Wellness Wednesdays Offer Students Advice
SUNY Cortland will host the Fall 2010 “Wellness Wednesday Series” featuring speakers, exhibits, self-help workshops and other programs intended to help students adjust to college life.
Sponsored by the Health Promotion Office and the Student Development Center, the series will take place each Wednesday at 7 p.m. in Corey Union Exhibition Lounge, unless otherwise noted. The events are free and open to the public.
On Sept. 1, Louise Mahar, the College’s assistant director, recreational sports for fitness, will offer “A Non-Threatening Introduction to Yoga.” Participants will experience a beginner-level yoga class and should dress in loose, comfortable clothing and bring a towel.
On Sept. 8, two SUNY Cortland student affairs representatives will discuss “So You’re in College: Now What?” Michael Holland, assistant to the vice president for student affairs, and Shelia Dai, assistant director of counseling and student development, will address issues for first-year and transfer students, such as residence hall living, partying, homesickness, new relationships and peer pressure.
On Sept. 15, participants can “Walk the Walk of Student Services” at an open house from 5:30-7:30 p.m. in Van Hoesen Hall and Corey Union. Visitors will be able to meet the student services staff and view the facilities of the University Police Department, student health services, counseling, student disability services, health promotion, substance abuse prevention and education, career services, residence life and housing, Academic Support and Achievement Program (ASAP), Emergency Squad, Tomik Fitness Facility and recreational sports, as well as Auxiliary Services Corporation and nutritional services. Staff from the Vice President for Student Affairs, Multicultural Life and Campus Activities offices will meet students in the Corey Union lobby. Refreshments will be served and prizes raffled.
Mike “Greeny” Green, president of Collegiate Consultants on Drugs and Alcohol and a national presenter, will discuss “The Four Stages of Drinking” at 8 p.m. on Sept. 22 in Old Main Brown Auditorium. Green shares his take on the four stages of drinking and how even the “one night problem” can have a lifetime of consequences. Green’s background as an athlete, coach, educator and recovering alcoholic provide him with the know-how to help students create a low-risk relationship with alcohol.
The College will offer a hands-on demonstration of the rape aggression defense (RAD) system on Sept. 29. Titled “It’s Totally RAD!” the workshop of self-defense techniques designed for awareness, prevention and risk reduction takes place in the Corey Union Function Room. The trainers will include members of the University Police Department, Cortland Against All Rape (CARR) and the Sexual Assault Prevention and Awareness Committee. Participants should wear workout clothes and sneakers.
On Oct. 6, a panel of faculty, students and community members will focus on “Someone You Know is Gay. Does It Really Matter?” The panelists include: Kathryn Coffey, SUNY Cortland assistant professor of health; and Vicki Wilkins, SUNY Cortland professor of recreation, parks and leisure studies. The discussion is intended to increase an awareness and understanding of how everyone is impacted by diversity in human sexual orientation and gender identity.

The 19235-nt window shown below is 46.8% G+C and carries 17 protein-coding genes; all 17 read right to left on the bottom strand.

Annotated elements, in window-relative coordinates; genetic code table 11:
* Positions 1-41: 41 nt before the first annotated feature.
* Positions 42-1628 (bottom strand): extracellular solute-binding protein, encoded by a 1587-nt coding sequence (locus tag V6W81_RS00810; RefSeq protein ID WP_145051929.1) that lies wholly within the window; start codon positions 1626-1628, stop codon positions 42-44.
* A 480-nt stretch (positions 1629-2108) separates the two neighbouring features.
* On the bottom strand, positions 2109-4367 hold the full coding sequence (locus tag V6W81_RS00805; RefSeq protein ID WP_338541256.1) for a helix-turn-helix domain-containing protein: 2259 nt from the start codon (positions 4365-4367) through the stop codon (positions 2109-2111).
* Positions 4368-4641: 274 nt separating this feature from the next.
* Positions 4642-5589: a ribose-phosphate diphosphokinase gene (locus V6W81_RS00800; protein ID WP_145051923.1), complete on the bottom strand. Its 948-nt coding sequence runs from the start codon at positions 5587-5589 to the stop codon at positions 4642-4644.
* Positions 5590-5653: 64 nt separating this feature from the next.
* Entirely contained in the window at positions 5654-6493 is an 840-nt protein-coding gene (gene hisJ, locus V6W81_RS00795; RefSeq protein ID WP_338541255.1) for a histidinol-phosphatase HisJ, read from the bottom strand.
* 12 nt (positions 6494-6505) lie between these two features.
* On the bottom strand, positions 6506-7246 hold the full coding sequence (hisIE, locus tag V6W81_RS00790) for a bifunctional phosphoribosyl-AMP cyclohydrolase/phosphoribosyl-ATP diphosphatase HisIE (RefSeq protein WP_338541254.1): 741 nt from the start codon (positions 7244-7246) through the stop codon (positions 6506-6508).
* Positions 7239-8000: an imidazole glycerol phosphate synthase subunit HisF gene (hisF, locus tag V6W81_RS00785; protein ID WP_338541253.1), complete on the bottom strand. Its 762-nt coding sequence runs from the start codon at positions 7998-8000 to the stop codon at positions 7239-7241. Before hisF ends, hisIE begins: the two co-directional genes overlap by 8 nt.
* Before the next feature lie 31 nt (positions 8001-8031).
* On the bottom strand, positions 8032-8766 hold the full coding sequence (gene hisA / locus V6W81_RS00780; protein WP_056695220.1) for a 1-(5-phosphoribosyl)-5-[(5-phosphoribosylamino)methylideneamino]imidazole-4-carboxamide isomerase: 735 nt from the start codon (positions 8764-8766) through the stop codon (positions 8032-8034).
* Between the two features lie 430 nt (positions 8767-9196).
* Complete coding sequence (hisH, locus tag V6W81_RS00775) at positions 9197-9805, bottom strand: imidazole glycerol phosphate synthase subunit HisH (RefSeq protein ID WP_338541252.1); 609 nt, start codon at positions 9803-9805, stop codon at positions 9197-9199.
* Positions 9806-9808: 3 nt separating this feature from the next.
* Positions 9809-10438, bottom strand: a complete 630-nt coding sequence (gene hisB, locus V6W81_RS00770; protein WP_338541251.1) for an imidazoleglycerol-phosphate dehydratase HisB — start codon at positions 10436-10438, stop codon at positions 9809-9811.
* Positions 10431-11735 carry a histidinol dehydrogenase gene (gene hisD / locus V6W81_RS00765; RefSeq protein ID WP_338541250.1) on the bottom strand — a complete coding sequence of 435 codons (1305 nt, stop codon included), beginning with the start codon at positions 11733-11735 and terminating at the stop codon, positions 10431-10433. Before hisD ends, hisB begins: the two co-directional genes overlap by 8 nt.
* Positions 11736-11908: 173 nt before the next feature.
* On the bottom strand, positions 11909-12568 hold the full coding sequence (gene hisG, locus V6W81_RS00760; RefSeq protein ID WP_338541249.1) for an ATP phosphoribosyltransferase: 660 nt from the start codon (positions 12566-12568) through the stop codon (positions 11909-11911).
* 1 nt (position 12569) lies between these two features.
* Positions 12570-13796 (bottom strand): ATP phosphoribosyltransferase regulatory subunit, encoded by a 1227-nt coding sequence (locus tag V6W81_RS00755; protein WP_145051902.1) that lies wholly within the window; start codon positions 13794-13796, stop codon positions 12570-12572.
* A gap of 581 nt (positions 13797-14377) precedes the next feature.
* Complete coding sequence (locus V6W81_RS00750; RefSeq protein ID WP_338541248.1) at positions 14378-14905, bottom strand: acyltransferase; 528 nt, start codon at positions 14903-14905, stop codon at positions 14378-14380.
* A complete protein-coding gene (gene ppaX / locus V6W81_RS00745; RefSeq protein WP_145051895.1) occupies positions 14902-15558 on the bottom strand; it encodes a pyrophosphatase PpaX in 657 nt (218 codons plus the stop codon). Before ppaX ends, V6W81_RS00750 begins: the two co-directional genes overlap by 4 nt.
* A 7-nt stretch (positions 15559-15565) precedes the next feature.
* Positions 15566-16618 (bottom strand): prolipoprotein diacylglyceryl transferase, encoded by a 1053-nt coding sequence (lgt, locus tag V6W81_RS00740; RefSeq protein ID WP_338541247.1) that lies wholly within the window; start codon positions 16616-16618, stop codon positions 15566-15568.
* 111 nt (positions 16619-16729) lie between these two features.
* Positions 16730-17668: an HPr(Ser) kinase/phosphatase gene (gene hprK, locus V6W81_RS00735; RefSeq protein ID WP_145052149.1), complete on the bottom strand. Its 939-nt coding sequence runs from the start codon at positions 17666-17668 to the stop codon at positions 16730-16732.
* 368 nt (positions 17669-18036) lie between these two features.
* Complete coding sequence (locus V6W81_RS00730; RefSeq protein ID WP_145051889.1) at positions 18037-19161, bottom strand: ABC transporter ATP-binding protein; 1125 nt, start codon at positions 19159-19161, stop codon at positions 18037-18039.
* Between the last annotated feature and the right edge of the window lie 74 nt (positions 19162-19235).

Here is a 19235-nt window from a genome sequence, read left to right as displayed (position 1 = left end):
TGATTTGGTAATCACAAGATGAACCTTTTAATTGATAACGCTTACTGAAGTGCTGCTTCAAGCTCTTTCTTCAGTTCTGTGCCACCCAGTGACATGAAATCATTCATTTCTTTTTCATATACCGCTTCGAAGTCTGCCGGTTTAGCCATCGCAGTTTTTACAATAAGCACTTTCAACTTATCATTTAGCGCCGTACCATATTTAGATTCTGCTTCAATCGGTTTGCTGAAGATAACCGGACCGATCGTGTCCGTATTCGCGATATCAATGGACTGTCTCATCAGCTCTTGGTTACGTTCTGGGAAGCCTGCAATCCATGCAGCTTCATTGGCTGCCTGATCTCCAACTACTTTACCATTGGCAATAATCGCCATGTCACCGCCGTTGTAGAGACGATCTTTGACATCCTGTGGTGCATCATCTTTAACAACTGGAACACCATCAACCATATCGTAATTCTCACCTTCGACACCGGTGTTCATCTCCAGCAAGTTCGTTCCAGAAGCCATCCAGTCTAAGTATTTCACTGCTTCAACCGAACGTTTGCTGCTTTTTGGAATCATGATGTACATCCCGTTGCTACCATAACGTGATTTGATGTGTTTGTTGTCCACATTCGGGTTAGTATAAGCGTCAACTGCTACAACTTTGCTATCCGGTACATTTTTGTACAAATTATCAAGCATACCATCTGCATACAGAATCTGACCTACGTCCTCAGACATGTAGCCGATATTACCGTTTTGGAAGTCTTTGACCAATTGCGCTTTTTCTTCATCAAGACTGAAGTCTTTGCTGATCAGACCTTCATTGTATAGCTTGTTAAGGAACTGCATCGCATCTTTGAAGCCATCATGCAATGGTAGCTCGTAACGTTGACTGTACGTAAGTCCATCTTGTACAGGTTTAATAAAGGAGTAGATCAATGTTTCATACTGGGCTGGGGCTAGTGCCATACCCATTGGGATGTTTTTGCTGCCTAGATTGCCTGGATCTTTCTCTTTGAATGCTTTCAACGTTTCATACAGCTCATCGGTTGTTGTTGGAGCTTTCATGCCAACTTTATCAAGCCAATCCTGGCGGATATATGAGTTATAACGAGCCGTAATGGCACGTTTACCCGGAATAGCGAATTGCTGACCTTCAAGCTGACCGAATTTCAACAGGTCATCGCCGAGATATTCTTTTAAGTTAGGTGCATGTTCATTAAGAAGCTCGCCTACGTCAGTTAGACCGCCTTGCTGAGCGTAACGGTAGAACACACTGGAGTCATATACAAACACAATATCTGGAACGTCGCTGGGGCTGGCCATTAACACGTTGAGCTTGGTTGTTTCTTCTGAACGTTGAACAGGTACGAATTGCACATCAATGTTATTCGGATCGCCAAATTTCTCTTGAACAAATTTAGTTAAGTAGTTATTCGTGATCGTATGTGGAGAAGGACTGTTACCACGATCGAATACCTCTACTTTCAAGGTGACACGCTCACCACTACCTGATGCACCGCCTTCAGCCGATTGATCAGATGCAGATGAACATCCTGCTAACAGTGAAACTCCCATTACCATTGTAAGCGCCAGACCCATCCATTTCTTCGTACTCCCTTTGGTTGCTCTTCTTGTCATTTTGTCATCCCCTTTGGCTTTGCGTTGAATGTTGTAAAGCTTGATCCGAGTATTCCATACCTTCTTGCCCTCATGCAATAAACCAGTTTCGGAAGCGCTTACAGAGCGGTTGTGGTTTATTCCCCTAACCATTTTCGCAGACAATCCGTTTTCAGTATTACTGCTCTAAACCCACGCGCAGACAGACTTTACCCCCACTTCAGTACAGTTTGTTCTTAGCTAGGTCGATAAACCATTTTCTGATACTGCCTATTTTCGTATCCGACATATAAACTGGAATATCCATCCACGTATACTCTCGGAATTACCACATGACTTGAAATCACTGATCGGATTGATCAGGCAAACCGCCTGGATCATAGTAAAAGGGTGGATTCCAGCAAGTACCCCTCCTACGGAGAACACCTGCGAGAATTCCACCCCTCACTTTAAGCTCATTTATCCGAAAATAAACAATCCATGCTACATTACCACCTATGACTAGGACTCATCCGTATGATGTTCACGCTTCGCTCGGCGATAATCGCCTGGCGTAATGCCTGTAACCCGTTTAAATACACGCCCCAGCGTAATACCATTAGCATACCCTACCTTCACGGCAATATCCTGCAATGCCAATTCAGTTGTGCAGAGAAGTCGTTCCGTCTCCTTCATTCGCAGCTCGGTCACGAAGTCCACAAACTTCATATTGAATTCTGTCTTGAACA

The opening event in “Building a Multicultural Community One Word at a Time” will take place at 7 p.m. on Thursday, Oct. 7, in Corey Union.
The Southern Tier AIDS Program will offer a presentation titled “Living With HIV” on Oct. 13. An individual who has HIV will offer a personal story on living daily with this disease.
Mary Dykeman, public health educator at the Jacobus Center for Reproductive Health, will give a talk on “Magical Thinking” on Oct. 20. Dykeman, acting the role as “Your Fairy Godmother,” will explain how magical thinking prevents students from making safe, healthy decisions when it comes to sex.
College Physician Devin Coppola will address “Avian Flu, SARS, MRSA, Swine Flu … What’s Next? How Do I Keep from Getting It?” on Oct. 27.
The Nov. 3 program, titled “The Hidden Addiction,” will feature two presenters on the subject of gambling addiction. Lori Mulligan, a community problem gambling prevention educator with Family Counseling Services, will discuss problem gambling. Joyce Barrett, featured as a "spotlight story" spokesperson for the New York State Office of Alcoholism and Substance Abuse Services (OASAS) campaign, “Your Story Matters,” will offer her real-life story of a woman who beat the odds.
On Nov. 10, Louise Whittleton, a registered dietician for Auxiliary Services Corporation (ASC), will discuss “What About Supplements?” Her talk will address the impact of dietary supplements on fitness, sport and wellness.
On Nov. 17, the campus and community are invited to take part in the “Great American Smoke Out - Go Cold Turkey” from 11 a.m.-2 p.m. on the first floor of Corey Union. Health promotion interns will be available to help individuals sign the pledge on Wednesday to quit for the day on Thursday. Health Promotion and Colleges for Change are hosting this event.
For more information or accommodation to attend an event, contact Catherine Smith, the College’s health educator, in Van Hoesen Hall, Room B-1, or at (607) 753-2066 or email@example.com.